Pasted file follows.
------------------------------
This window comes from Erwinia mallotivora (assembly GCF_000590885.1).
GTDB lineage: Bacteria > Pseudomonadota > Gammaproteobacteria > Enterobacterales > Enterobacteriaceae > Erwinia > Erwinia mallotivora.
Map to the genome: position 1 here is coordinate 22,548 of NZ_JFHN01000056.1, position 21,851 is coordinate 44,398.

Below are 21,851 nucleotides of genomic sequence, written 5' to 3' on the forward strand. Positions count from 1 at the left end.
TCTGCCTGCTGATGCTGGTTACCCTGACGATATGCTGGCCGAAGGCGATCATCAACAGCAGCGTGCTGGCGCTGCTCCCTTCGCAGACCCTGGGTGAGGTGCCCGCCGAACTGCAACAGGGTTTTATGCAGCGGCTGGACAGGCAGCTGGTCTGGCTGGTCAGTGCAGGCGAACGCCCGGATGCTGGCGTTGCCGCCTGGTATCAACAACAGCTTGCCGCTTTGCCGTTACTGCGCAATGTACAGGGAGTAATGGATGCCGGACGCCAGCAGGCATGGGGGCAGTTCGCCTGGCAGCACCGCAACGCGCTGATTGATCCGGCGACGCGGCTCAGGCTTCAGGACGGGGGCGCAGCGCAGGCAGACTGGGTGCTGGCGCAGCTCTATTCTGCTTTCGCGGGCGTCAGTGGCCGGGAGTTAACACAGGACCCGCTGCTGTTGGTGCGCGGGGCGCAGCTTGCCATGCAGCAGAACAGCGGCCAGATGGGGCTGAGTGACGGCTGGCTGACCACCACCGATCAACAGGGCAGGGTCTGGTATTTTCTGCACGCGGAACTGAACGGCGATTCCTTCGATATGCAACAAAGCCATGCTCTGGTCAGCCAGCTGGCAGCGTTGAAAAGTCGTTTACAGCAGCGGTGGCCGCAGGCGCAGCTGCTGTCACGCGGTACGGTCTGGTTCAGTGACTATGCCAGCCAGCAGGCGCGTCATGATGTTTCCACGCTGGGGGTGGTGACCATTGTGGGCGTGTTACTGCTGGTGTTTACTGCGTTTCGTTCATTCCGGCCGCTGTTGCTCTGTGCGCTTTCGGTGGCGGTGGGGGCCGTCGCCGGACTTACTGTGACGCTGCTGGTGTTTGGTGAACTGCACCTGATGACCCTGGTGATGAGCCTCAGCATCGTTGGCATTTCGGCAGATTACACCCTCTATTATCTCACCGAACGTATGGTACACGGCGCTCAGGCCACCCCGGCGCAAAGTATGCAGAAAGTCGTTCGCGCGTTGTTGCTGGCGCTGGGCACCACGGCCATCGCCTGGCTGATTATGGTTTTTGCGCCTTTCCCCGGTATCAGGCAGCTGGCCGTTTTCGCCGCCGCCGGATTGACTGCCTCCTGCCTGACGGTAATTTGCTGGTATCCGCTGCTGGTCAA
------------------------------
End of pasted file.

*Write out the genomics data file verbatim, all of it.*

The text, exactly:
This window comes from Erwinia mallotivora (assembly GCF_000590885.1).
GTDB lineage: Bacteria > Pseudomonadota > Gammaproteobacteria > Enterobacterales > Enterobacteriaceae > Erwinia > Erwinia mallotivora.
Map to the genome: position 1 here is coordinate 22,548 of NZ_JFHN01000056.1, position 21,851 is coordinate 44,398.

Below are 21,851 nucleotides of genomic sequence, written 5' to 3' on the forward strand. Positions count from 1 at the left end.
TCTGCCTGCTGATGCTGGTTACCCTGACGATATGCTGGCCGAAGGCGATCATCAACAGCAGCGTGCTGGCGCTGCTCCCTTCGCAGACCCTGGGTGAGGTGCCCGCCGAACTGCAACAGGGTTTTATGCAGCGGCTGGACAGGCAGCTGGTCTGGCTGGTCAGTGCAGGCGAACGCCCGGATGCTGGCGTTGCCGCCTGGTATCAACAACAGCTTGCCGCTTTGCCGTTACTGCGCAATGTACAGGGAGTAATGGATGCCGGACGCCAGCAGGCATGGGGGCAGTTCGCCTGGCAGCACCGCAACGCGCTGATTGATCCGGCGACGCGGCTCAGGCTTCAGGACGGGGGCGCAGCGCAGGCAGACTGGGTGCTGGCGCAGCTCTATTCTGCTTTCGCGGGCGTCAGTGGCCGGGAGTTAACACAGGACCCGCTGCTGTTGGTGCGCGGGGCGCAGCTTGCCATGCAGCAGAACAGCGGCCAGATGGGGCTGAGTGACGGCTGGCTGACCACCACCGATCAACAGGGCAGGGTCTGGTATTTTCTGCACGCGGAACTGAACGGCGATTCCTTCGATATGCAACAAAGCCATGCTCTGGTCAGCCAGCTGGCAGCGTTGAAAAGTCGTTTACAGCAGCGGTGGCCGCAGGCGCAGCTGCTGTCACGCGGTACGGTCTGGTTCAGTGACTATGCCAGCCAGCAGGCGCGTCATGATGTTTCCACGCTGGGGGTGGTGACCATTGTGGGCGTGTTACTGCTGGTGTTTACTGCGTTTCGTTCATTCCGGCCGCTGTTGCTCTGTGCGCTTTCGGTGGCGGTGGGGGCCGTCGCCGGACTTACTGTGACGCTGCTGGTGTTTGGTGAACTGCACCTGATGACCCTGGTGATGAGCCTCAGCATCGTTGGCATTTCGGCAGATTACACCCTCTATTATCTCACCGAACGTATGGTACACGGCGCTCAGGCCACCCCGGCGCAAAGTATGCAGAAAGTCGTTCGCGCGTTGTTGCTGGCGCTGGGCACCACGGCCATCGCCTGGCTGATTATGGTTTTTGCGCCTTTCCCCGGTATCAGGCAGCTGGCCGTTTTCGCCGCCGCCGGATTGACTGCCTCCTGCCTGACGGTAATTTGCTGGTATCCGCTGCTGGTCAA